“It’s so easy for PRs and brands to forget you’re dealing with a person, not a product. Companies are finally approaching me and saying, ‘Oh, that’s so Eimear.’”

Isn’t there something a little bit sexist about the down-with-this-kind-of-thing attitude we adopt to ads on the gram? It’s okay for you all to play around on there, but try and earn some money from it? Make an actual living? That’s another thing.

“Would you prefer if I went off and commuted to London and did a nine-to-five in an advertising agency and did the exact same thing as what I’m doing on Instagram; creating content?” Eimear asks. “Would it be more acceptable then because it’s a proper job?

“Because it’s more in line with what society wants us to do? It’s a change in the way of working. People don’t like change; it’s threatening.” It’s as if there is a reluctance to validate the work women are doing online. “I feel like I’m not allowed do this a lot of the time,” Eimear reflects. “It’s not imposter syndrome.” More an attitude of who do you think you are, she says. “A key word is justification. I feel like I have to justify.”

She feels a lot of it comes down to jealousy. Jealousy at the sight of a woman having the ability and confidence to do what the commenters themselves would like to do. It’s something Carrie mentions too, saying those criticising are “often people who are in similar situations to you, or they’re trying to be.”

That situation is not just the perceived glamour of the life of an influencer, but also flexibility professionally. “Even if I was posting ads, that’s entirely irrelevant,” says Carrie, who is the sole provider for her young son. “If that’s paying my bills, that’s paying my bills. I try and keep a certain amount of integrity there, and be creative with it, and keep it relevant, but at the same time, I’m the only person who financially contributes to my child’s life, to my household. So if bills need paying, they need paying.”

She points out the different standards applied to women online in terms of being true to their brand. “If you had a normal job, and you were like, ‘Ugh I don’t really want to do it, it doesn’t fit in with me’, what are you going to say to your boss? No?”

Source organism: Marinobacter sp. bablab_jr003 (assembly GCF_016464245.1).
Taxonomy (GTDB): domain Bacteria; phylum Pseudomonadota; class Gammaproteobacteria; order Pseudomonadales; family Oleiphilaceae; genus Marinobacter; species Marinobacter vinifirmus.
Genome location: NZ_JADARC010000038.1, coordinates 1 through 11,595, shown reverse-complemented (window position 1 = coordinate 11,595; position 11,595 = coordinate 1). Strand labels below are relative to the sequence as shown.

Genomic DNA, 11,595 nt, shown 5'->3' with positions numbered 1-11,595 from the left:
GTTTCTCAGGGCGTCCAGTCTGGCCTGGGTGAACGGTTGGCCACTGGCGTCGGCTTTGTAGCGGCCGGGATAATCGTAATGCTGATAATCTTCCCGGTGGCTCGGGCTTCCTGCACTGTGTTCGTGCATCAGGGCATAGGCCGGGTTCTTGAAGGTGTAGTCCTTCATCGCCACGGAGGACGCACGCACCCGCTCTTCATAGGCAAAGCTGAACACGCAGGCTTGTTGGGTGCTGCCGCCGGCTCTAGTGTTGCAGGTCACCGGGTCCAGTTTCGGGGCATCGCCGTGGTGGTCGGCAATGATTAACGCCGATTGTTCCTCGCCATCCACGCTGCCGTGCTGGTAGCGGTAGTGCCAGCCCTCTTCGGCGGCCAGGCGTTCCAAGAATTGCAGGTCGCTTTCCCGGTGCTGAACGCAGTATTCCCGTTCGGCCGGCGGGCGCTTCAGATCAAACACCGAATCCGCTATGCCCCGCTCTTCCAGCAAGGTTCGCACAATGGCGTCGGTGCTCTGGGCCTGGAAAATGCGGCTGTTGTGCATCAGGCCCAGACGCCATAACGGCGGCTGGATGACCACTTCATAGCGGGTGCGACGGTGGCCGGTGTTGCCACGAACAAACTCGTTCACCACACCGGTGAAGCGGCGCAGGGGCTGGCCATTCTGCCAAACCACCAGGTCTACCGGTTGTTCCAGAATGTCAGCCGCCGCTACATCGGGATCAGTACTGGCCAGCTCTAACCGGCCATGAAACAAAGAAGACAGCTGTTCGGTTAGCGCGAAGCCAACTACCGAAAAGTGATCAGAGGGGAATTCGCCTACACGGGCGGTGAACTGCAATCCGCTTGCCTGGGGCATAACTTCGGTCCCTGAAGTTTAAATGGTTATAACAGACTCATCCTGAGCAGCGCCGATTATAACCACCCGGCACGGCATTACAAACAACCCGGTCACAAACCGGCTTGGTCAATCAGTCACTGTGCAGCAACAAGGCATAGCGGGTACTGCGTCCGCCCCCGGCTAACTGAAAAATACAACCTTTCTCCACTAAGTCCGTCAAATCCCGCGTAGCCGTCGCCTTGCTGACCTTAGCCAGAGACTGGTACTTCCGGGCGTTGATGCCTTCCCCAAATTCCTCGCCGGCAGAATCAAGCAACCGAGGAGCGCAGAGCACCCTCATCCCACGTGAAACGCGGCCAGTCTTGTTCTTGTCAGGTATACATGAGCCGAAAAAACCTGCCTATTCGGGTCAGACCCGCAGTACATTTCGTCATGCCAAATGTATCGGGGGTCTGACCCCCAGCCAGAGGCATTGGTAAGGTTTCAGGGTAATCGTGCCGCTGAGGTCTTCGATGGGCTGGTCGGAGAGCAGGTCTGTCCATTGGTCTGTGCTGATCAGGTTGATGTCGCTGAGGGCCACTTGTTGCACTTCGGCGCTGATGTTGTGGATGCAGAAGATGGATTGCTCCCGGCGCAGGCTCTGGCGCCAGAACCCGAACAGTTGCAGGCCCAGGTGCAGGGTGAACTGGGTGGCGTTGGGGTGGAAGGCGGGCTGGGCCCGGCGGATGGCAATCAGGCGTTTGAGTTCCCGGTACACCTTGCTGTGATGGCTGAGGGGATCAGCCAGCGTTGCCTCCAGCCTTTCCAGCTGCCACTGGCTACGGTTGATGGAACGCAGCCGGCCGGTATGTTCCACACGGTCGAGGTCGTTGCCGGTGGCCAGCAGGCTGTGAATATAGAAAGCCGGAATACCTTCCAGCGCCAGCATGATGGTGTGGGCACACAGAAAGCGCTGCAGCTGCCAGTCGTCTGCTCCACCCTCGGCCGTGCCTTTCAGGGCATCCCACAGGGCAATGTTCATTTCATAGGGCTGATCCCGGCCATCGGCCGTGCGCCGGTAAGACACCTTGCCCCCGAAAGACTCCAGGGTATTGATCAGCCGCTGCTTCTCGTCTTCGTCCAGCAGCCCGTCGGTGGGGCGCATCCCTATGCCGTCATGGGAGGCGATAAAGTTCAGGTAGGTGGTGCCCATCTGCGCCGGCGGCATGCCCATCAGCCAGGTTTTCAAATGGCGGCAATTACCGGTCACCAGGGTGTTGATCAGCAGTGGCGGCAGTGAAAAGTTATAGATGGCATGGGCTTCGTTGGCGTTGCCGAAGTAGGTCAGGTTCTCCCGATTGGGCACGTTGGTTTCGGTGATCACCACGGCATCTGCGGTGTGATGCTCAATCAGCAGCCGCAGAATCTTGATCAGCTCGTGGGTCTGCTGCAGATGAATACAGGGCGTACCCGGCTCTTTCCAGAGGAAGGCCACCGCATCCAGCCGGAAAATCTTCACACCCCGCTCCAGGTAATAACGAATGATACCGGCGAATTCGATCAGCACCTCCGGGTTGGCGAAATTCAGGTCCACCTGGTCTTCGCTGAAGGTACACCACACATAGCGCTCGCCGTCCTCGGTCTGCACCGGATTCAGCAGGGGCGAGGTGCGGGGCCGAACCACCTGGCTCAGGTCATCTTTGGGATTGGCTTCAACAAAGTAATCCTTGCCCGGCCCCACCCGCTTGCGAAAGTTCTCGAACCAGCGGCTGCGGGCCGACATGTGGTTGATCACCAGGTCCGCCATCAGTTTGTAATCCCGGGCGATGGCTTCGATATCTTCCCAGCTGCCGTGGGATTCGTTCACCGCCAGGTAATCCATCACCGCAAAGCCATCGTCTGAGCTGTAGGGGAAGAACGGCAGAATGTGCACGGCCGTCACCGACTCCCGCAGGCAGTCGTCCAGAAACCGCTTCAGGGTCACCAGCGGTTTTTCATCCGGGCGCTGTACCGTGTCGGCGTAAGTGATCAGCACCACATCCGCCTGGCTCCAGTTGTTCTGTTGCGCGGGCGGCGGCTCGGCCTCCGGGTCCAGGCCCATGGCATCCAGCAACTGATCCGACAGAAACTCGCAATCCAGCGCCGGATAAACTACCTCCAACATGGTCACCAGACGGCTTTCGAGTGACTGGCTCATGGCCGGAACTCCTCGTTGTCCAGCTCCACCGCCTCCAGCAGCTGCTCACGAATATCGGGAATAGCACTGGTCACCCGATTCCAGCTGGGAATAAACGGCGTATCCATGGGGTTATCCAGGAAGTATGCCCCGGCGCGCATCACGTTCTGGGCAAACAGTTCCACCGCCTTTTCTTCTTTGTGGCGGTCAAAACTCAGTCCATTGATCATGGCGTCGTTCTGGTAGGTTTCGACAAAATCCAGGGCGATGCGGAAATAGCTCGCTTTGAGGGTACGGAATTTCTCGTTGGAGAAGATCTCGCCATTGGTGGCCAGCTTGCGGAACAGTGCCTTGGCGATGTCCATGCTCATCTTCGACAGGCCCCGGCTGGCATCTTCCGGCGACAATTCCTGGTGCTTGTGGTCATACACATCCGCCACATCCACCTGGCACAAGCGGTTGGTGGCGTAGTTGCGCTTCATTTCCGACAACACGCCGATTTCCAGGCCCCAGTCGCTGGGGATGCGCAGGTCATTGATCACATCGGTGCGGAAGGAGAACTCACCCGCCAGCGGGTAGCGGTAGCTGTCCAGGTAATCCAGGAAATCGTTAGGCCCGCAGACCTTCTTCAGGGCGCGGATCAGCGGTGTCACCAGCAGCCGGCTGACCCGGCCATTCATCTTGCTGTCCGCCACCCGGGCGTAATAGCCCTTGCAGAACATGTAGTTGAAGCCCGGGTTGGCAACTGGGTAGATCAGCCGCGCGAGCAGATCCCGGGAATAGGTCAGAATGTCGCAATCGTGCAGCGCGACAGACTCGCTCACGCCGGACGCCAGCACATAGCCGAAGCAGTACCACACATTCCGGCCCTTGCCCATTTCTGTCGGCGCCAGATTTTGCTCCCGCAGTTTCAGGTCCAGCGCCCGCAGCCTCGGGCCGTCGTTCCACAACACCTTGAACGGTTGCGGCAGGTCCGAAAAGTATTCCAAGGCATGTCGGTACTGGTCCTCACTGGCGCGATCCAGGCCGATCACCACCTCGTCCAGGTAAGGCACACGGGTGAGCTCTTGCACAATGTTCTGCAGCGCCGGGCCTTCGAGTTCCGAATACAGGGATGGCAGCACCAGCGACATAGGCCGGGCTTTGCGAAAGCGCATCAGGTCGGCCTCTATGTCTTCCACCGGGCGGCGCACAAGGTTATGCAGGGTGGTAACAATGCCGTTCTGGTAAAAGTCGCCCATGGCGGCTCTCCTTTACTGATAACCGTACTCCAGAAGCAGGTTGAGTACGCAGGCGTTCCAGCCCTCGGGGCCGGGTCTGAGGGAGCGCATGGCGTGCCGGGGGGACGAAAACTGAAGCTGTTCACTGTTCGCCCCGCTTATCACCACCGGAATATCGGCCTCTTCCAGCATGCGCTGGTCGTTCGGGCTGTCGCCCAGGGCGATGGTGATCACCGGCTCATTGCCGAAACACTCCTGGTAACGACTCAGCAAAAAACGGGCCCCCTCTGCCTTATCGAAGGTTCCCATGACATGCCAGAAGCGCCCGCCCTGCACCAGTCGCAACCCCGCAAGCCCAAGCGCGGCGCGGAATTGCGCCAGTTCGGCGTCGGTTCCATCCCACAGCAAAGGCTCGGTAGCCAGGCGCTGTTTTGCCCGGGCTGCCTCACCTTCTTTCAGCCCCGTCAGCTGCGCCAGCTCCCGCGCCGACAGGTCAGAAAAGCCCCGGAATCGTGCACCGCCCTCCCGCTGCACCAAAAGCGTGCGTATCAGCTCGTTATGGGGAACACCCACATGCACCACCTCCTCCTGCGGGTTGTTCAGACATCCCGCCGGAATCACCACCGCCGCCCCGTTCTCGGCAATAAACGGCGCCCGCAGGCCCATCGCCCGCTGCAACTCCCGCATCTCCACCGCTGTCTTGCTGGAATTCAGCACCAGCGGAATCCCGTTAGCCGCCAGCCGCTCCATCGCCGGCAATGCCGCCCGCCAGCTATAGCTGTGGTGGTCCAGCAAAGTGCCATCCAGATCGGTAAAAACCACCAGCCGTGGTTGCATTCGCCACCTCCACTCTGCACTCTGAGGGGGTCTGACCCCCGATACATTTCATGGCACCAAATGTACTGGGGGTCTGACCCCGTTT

Both of these women are entirely self-made, where they are without financial family support. Both began their businesses when they had very young children. It feels like they’ve earned the right to decide for themselves what they put on their platforms, without anyone trying to blame, shame, or come at them with hand-wringing disappointment.

“I’m doing my job,” Carrie says now of the message she wanted to get across in her original Instagram post. “No one’s talking to you about your job and telling you how to do it. So don’t tell me how to do mine. If you don’t like the ads that I’m doing, don’t engage with them. Or unfollow me. It’s a choice.

“I’m doing this because there are times when I have to do this, because it pays my bills more than my business does. Or it means I will not lay awake stressing every night. Having panic dreams and anxiety.”

The reason we engage so heavily with Instagrammers like Eimear and Carrie is because they share so much of themselves online. They were authentic before it became a social media trend; it’s why we’re so heavily invested.

If alongside all that they put out there, they want to make a living from their online platforms – disappointing? No. Well deserved. As Carrie puts it, “If I have to do a post, or a couple of posts a month, to sustain us, then what that means to me, and my kid, is more than what someone may possibly think of me doing an ad for shampoo.”

This article originally appeared in the Volume 2 issue of IMAGE Magazine.

Photography by Jason Lloyd Evans.